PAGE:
Ground cherries are one of our favorite annuals here at Paper Crane. The berries themselves are about the size of a large blueberry and taste more of citrus than of cherry. Ripe berries drop to the ground, each one wrapped in a papery husk that keeps it fresh for weeks. They’re shelf stable, so we just go out about once a week in late summer to pick them up. They go into a large snack bowl on the counter, where any uneaten ones will keep until we get around to processing them. The seeds are edible, so processing them consists largely of pulling off the husk and dropping the berry into a ziplock bag for freezing. Over the winter, they’ll be turned into smoothies and jams. The girls like to eat them fresh or frozen.
We grow them much like tomatoes. We start the seeds indoors about 4-6 weeks before last frost. Then, once the weather is reliably warm, we transplant them to a sunny spot outside. Like other transplants, they benefit from consistent watering until they get established. Getting established can take a while. Ground cherries tend to stay pretty small and straggly until they hit their stride around mid-July. Planted by themselves, roughly one seedling per square foot, they’ll develop a bushy growth habit and grow to be about a foot or so tall. Intermixed with taller plants, they’ll fight for access to the sun, developing as more of a vine and getting to be 5 feet tall or more.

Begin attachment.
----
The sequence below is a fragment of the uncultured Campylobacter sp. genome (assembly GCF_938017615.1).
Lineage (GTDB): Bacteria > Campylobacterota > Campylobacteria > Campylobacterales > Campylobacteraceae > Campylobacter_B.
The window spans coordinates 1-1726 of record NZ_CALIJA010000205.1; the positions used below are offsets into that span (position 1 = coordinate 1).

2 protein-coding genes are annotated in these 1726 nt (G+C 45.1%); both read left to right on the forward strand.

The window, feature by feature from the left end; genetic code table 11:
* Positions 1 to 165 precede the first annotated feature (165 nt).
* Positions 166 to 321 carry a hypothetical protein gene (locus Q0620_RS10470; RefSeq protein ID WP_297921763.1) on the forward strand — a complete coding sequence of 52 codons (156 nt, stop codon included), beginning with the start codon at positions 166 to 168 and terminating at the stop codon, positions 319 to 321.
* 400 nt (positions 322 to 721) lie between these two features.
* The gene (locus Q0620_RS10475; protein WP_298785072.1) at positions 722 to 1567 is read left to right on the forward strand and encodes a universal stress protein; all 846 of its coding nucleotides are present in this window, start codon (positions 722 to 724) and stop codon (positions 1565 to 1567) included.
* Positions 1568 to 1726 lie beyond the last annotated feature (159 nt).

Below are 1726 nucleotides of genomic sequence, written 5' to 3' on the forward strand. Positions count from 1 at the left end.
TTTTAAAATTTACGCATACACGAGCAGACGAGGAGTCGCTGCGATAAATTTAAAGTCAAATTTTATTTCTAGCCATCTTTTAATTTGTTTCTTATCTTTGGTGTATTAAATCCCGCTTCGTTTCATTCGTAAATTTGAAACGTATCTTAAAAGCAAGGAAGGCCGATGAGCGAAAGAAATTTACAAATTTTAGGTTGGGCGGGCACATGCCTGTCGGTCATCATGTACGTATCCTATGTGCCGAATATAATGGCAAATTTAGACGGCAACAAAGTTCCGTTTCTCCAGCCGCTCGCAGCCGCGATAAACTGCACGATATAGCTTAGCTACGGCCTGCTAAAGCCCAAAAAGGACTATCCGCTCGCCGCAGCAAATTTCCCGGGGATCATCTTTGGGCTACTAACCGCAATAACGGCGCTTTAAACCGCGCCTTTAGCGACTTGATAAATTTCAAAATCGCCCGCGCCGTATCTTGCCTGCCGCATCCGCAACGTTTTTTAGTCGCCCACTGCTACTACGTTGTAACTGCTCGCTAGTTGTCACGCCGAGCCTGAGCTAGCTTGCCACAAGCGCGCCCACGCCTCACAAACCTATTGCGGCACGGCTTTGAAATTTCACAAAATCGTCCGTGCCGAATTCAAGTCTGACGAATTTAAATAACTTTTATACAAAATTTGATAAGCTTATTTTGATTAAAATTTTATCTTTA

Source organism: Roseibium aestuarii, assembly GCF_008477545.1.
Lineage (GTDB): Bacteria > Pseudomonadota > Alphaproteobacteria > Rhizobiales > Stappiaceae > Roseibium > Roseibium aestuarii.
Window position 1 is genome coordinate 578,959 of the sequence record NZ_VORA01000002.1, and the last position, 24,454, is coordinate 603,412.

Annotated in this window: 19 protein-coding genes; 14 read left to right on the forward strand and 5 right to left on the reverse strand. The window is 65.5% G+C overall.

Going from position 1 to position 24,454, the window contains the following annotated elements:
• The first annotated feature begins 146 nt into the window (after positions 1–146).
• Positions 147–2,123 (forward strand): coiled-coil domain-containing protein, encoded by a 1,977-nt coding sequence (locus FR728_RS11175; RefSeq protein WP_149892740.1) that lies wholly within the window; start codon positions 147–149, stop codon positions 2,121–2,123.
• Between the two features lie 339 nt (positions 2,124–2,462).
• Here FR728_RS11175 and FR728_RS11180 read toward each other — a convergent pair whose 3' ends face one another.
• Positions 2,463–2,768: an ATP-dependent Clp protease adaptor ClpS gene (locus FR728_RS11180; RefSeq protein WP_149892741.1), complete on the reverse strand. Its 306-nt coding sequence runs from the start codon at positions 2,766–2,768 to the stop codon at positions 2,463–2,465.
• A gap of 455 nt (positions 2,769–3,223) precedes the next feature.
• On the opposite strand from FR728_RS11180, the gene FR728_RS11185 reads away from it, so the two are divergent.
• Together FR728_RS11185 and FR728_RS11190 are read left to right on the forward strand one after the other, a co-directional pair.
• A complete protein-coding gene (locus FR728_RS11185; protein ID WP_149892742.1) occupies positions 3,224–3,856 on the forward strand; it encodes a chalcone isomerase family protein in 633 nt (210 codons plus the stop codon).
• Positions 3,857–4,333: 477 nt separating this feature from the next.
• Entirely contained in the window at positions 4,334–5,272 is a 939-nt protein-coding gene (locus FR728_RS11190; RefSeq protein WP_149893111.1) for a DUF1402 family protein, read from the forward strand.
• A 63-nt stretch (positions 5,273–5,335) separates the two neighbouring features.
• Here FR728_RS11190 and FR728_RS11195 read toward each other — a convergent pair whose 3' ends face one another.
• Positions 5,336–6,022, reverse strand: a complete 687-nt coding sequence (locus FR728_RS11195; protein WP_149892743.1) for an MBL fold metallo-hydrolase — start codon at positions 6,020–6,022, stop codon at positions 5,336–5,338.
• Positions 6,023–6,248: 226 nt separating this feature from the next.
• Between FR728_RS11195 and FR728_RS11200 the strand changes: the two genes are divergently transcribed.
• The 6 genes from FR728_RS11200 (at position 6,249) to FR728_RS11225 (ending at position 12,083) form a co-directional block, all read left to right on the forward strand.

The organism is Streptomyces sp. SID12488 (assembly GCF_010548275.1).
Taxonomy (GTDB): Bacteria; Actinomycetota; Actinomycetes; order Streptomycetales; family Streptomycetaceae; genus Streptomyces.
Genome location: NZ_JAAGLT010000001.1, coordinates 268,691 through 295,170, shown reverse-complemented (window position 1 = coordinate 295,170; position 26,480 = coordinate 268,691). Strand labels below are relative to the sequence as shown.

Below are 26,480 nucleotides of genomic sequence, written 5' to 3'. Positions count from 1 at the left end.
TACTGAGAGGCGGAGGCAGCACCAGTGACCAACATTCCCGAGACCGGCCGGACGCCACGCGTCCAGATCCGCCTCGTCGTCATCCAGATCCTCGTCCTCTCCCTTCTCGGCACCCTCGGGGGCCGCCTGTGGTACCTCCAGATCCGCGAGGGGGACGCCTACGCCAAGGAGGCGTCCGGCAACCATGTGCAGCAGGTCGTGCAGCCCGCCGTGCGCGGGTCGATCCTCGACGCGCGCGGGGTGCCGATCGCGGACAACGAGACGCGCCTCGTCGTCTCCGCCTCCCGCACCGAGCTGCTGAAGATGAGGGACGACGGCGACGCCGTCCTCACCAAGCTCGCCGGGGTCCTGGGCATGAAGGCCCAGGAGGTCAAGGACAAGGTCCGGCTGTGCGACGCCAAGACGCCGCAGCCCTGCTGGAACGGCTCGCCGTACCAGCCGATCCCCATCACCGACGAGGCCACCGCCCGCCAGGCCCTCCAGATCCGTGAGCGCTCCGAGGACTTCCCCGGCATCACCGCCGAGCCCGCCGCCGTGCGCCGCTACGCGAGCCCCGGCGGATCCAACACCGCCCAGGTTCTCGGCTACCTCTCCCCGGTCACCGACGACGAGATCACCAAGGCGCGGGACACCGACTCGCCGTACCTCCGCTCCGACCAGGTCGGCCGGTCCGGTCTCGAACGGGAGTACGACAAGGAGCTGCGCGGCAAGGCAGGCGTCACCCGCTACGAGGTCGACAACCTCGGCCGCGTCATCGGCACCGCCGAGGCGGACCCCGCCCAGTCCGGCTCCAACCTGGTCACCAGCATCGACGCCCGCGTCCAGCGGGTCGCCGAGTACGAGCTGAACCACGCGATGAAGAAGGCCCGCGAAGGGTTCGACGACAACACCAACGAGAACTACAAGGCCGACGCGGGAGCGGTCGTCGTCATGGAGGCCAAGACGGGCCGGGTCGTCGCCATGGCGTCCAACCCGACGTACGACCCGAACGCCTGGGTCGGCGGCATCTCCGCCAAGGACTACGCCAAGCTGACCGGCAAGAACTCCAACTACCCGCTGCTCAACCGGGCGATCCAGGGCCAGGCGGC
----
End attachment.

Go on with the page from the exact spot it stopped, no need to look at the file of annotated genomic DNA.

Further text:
What I like: 1) Fruit in year one! 2) Inexpensive (just a packet of seeds). 3) They will reseed themselves if left on the ground. 4) Shelf stable for weeks. 5) Easy processing 6) Winter fruit for the kids.
What I don’t like: 1) Transplanting can be tricky. We often lose a bunch of seedlings if it’s too hot and dry. 2) Some varieties need a longer growing season. I recommend Aunt Molly’s.